Looking in the sky,
Whoever could deny Your glory?
Gazing into space,
How small the human race appears.
Seeing You in all Your majesty,
I wonder how it could be
That You delight in me.
Lord, You are an amazing God.
Lord, You are an amazing God.
Lord, You are an amazing God,
And I love You, I love You.
Lord of everything,
No other god or king is like You.
Powerful and strong,
Yet tender is Your song to me.
Knowing the extent of all my sin,
However could You be pleased
To pour Your love on me?
You light up the heavens with just one word,
You measure the mountains in Your hand;
Yet You treasure the broken and make them whole,
You crown us with Your love.
*Read More »
The 2018 Catholic Social Ministry Gathering, organized by the U.S. Conference of Catholic Bishops (USCCB) and 16 collaborating organizations, attracts more than 500 participants from around the country and seeks to equip Catholic leaders to bring the voice of faith to the public square. This year’s theme is “Building Community: A Call to the Common Good.” Participants will focus on issues such as racism, the environment and immigration.
When: February 3-6, 2018.
Where: Omni Shoreham Hotel, 2500 Calvert Street, NW, Washington DC, 20008.
Press release available at: www.usccb.org/news/2017/17-249.cfm
More information is available online: www.catholicsocialministrygathering.org/
Read More: http://www.usccb.org/news/2018/18-018.cfm
Since 1979, the study found, only 18 percent of U.S. bishops had issued statements condemning racism. Of those, very few addressed systemic racism. In addition, the study noted that many diocesan seminaries and ministry formation programs were inadequate in terms of their incorporation of the history, culture and traditions of the black community.
The committee has begun with the reality, as expressed in “Brothers and Sisters to Us,” that “Racism is a sin: a sin that divides the human family…and violates the fundamental human dignity of those called to be children of the same Father.”
Read More: https://www.americamagazine.org/faith/2018/01/25/usccb-anti-racism-committee-will-seek-improve-churchs-role-racial-relations
Catechumens, children, students of a catechism class “should see Christ in their catechists. The important thing is your encounter with Christ”: as Agenzia Fides learns, this was a message Archbishop of Singapore Goh shared with more than 300 catechists who gathered to welcome the new catechetical year with the traditional meeting held in recent days at the Catholic Archdiocesan Education Center.
Archbishop Goh outlined the process of forming catechumens “into missionary disciples”: First, help the person to encounter Jesus; help the person to discover who she/he is in Christ; help the person to “reach out to others” in turn”. Catechists need to get to know their catechumens personally and Archbishop Goh expressed his hope for smaller groups in catechesis.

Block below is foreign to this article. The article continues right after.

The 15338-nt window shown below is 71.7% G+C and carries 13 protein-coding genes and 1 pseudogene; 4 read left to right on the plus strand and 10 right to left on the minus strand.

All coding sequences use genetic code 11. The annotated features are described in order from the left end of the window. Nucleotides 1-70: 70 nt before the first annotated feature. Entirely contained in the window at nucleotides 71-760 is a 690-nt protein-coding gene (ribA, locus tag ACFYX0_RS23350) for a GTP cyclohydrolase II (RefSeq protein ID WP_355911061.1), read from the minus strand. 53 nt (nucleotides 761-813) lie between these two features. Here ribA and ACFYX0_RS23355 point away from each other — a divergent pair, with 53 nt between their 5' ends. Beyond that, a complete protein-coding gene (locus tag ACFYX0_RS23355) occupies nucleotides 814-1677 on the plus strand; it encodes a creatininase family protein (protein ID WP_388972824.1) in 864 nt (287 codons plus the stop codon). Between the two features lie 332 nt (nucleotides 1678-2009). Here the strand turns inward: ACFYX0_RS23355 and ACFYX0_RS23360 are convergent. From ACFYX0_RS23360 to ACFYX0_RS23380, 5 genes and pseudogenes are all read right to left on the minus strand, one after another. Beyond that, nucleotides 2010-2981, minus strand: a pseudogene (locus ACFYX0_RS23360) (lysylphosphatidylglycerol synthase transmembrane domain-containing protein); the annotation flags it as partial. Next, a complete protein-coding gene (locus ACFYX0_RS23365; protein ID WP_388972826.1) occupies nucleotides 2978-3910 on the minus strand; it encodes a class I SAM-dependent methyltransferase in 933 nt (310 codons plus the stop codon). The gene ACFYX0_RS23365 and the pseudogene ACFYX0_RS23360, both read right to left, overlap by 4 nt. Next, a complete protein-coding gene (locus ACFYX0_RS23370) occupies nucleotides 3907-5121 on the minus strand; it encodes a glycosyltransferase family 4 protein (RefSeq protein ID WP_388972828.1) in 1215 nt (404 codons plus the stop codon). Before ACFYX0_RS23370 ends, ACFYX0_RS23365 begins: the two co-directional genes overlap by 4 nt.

Read More: http://www.fides.org/en/news/63620-ASIA_SINGAPORE_Archbishop_Goh_to_catechists_The_important_thing_is_your_encounter_with_Christ
We often miss this as a main point of the story of Saint Joseph, but it is key. What was God doing through Joseph’s decades of suffering? Was he refining Joseph? Yes. Was he restoring Joseph to his family? Yes. But ultimately God intended Joseph’s life “to save many lives.”
And by the end of Joseph’s life, he told his brothers it was all worth it.
Every Christian knows that Christ gives us a foundational calling: to live as Christ. Christ met needs. And all our other passions serve only to lead us to the unique needs we can meet. Joseph weren’t especially spectacular human beings; they just gave their lives to the problems of their generations. We could do that too. And together, as one body with many parts, we could see God move.
The word passion originates in Latin, meaning “to suffer.” The word was created by religious scholars in the eleventh century to describe the willing suffering of Christ. Passions have become nearly synonymous with pleasures and what excites us in modern culture. But consider that passion is originally defined as the moment of the deepest willing suffering of Christ for our good. It lifts the word from human desires to a monumental love willing to suffer.
When we find ourselves willing to choose suffering for a cause, that cause may hold our life’s mission.Read More »
Saint Jude was born into a Jewish family in Paneas, a town in the Galilee portion of ancient Palestine, the same region that Jesus grew up in. He speaks Greek and Aramaic, like many of his contemporaries in that area, and he was a farmer. He was a brother of St. James the Less, also one of the Apostles. His father was Clopas, brother of St. Joseph, and his mother Mary was a cousin of the Virgin Mary. This fact allows the conclusion that St. Jude was a contemporary of Jesus and most likely in roughly the same age group.
His own first name, “Jude”, means giver of joy, while the name “Thaddaeus” means sweetness and gentleness of character. He is not the traitor Judas Iscariot, and he faithfully followed Jesus until his crucifixion, and then later set out to evangelize. There are some biblical scholars that have stated St. Jude was the bridegroom at the Cana wedding, though this is not a proven fact.
Saint Jude had at least one child, and there are references to his grandchildren living as late as 95 A.D. He was then called to be one of Jesus 12 Apostles, and began preaching the Good News of Jesus to Jews throughout Galilee, Samaria, and Judea. Read More »
“But you, beloved, build yourselves up in your most holy faith; pray in the Holy Spirit. Keep yourselves in the love of God and wait for the mercy of our Lord Jesus Christ that leads to eternal life.” (Jude 20-21)